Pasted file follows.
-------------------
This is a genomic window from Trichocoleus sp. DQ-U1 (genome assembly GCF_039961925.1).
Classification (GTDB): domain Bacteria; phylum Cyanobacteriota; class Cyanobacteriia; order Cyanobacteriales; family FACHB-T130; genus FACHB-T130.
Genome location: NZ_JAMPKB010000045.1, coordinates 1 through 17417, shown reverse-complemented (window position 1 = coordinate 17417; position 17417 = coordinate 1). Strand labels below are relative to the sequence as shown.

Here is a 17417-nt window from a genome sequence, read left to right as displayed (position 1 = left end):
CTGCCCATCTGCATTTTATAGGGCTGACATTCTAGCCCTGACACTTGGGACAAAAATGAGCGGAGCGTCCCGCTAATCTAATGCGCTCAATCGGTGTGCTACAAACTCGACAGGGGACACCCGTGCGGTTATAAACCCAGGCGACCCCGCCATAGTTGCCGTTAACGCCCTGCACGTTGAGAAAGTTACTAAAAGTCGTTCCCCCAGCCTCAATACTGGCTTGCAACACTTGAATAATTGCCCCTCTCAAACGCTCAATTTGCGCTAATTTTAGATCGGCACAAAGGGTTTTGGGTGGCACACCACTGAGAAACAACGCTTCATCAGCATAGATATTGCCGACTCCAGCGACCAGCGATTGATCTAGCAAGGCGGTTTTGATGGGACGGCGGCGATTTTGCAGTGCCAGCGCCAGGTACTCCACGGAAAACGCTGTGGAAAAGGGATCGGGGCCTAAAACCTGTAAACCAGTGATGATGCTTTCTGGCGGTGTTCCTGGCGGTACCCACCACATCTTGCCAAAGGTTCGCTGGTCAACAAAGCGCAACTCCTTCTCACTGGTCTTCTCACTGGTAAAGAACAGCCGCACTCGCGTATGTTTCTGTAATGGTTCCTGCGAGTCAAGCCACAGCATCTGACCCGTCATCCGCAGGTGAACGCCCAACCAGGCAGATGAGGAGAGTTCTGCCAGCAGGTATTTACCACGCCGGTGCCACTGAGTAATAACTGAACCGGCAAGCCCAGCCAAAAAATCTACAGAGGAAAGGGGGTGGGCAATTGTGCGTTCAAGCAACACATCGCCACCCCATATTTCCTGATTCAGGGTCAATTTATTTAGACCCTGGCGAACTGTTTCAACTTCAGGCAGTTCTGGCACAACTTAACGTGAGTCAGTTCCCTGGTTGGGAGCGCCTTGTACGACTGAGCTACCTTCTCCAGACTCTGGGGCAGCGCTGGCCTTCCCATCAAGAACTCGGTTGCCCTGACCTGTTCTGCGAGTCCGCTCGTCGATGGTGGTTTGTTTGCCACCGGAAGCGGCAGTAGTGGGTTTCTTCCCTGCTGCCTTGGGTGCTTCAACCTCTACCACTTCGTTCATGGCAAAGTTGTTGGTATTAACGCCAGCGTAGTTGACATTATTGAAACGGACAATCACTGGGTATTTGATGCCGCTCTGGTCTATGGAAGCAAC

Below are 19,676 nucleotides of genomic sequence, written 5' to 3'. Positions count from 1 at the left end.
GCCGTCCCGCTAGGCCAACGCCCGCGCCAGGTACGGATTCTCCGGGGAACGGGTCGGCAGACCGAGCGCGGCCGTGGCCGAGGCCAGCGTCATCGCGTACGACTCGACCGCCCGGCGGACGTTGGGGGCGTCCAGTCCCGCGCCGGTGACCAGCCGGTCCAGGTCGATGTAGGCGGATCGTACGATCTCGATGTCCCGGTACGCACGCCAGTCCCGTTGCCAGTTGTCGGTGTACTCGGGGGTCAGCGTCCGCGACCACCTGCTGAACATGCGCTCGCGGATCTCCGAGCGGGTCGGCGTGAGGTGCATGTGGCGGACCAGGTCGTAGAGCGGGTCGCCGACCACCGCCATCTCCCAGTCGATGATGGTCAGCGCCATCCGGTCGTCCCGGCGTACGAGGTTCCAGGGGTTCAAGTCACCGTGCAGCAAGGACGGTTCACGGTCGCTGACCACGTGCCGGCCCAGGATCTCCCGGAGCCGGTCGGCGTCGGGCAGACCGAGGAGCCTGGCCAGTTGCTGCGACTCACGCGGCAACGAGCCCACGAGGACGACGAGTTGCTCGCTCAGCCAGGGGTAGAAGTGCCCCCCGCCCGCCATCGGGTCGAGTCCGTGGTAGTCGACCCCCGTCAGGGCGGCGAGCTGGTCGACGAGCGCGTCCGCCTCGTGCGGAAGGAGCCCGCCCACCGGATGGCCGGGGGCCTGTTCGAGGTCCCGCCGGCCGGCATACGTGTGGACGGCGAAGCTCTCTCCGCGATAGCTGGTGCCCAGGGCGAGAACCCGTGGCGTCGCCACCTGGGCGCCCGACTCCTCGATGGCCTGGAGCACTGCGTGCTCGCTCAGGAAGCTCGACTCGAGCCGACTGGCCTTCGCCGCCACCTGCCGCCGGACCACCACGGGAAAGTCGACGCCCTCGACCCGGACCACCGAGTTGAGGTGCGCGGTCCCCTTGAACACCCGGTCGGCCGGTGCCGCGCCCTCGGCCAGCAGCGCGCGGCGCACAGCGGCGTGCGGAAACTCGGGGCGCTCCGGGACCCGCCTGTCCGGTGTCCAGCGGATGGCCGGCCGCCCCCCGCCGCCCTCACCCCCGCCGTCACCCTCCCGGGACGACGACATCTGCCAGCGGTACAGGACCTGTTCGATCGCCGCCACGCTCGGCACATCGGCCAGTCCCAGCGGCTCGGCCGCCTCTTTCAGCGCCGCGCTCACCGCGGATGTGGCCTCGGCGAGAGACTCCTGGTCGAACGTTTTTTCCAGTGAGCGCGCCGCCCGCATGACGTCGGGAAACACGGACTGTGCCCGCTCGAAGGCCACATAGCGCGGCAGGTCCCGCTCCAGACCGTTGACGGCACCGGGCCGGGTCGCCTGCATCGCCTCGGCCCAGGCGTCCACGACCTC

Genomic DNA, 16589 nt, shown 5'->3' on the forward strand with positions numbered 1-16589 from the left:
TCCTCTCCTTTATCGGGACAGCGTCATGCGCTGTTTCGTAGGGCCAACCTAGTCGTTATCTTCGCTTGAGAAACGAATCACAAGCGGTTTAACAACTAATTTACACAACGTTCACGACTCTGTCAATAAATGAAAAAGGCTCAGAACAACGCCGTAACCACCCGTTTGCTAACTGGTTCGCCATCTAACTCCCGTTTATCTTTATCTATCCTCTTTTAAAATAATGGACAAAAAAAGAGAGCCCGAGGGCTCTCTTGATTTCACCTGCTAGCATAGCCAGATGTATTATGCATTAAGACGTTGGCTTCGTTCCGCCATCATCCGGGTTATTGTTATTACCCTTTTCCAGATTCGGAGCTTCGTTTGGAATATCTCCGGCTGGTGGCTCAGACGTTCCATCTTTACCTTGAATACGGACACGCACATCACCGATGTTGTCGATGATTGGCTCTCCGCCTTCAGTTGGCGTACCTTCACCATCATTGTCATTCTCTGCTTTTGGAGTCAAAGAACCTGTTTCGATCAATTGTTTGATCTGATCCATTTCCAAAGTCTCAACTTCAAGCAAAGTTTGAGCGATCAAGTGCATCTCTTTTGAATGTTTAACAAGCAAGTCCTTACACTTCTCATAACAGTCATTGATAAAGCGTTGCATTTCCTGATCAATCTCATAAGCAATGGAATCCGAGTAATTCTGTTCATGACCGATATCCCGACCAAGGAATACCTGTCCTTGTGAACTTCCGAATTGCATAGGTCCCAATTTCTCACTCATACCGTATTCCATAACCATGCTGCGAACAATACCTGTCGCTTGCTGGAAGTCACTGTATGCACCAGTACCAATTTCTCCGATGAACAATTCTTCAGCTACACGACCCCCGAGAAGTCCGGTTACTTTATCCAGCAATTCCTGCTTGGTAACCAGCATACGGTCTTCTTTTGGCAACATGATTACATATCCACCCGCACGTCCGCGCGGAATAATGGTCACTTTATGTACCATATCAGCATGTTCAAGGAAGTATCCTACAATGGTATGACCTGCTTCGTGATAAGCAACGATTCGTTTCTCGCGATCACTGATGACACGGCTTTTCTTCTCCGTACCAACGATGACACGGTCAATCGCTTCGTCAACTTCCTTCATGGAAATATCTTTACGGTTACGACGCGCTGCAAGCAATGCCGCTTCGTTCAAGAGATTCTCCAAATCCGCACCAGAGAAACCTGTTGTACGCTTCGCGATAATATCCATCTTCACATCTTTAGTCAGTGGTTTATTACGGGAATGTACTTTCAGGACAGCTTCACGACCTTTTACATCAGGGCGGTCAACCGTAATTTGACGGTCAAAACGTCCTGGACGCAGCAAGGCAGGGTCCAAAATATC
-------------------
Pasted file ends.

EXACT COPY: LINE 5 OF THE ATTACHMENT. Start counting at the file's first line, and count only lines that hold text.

CTGCCCATCTGCATTTTATAGGGCTGACATTCTAGCCCTGACACTTGGGACAAAAATGAGCGGAGCGTCCCGCTAATCTAATGCGCTCAATCGGTGTGCTACAAACTCGACAGGGGACACCCGTGCGGTTATAAACCCAGGCGACCCCGCCATAGTTGCCGTTAACGCCCTGCACGTTGAGAAAGTTACTAAAAGTCGTTCCCCCAGCCTCAATACTGGCTTGCAACACTTGAATAATTGCCCCTCTCAAACGCTCAATTTGCGCTAATTTTAGATCGGCACAAAGGGTTTTGGGTGGCACACCACTGAGAAACAACGCTTCATCAGCATAGATATTGCCGACTCCAGCGACCAGCGATTGATCTAGCAAGGCGGTTTTGATGGGACGGCGGCGATTTTGCAGTGCCAGCGCCAGGTACTCCACGGAAAACGCTGTGGAAAAGGGATCGGGGCCTAAAACCTGTAAACCAGTGATGATGCTTTCTGGCGGTGTTCCTGGCGGTACCCACCACATCTTGCCAAAGGTTCGCTGGTCAACAAAGCGCAACTCCTTCTCACTGGTCTTCTCACTGGTAAAGAACAGCCGCACTCGCGTATGTTTCTGTAATGGTTCCTGCGAGTCAAGCCACAGCATCTGACCCGTCATCCGCAGGTGAACGCCCAACCAGGCAGATGAGGAGAGTTCTGCCAGCAGGTATTTACCACGCCGGTGCCACTGAGTAATAACTGAACCGGCAAGCCCAGCCAAAAAATCTACAGAGGAAAGGGGGTGGGCAATTGTGCGTTCAAGCAACACATCGCCACCCCATATTTCCTGATTCAGGGTCAATTTATTTAGACCCTGGCGAACTGTTTCAACTTCAGGCAGTTCTGGCACAACTTAACGTGAGTCAGTTCCCTGGTTGGGAGCGCCTTGTACGACTGAGCTACCTTCTCCAGACTCTGGGGCAGCGCTGGCCTTCCCATCAAGAACTCGGTTGCCCTGACCTGTTCTGCGAGTCCGCTCGTCGATGGTGGTTTGTTTGCCACCGGAAGCGGCAGTAGTGGGTTTCTTCCCTGCTGCCTTGGGTGCTTCAACCTCTACCACTTCGTTCATGGCAAAGTTGTTGGTATTAACGCCAGCGTAGTTGACATTATTGAAACGGACAATCACTGGGTATTTGATGCCGCTCTGGTCTATGGAAGCAAC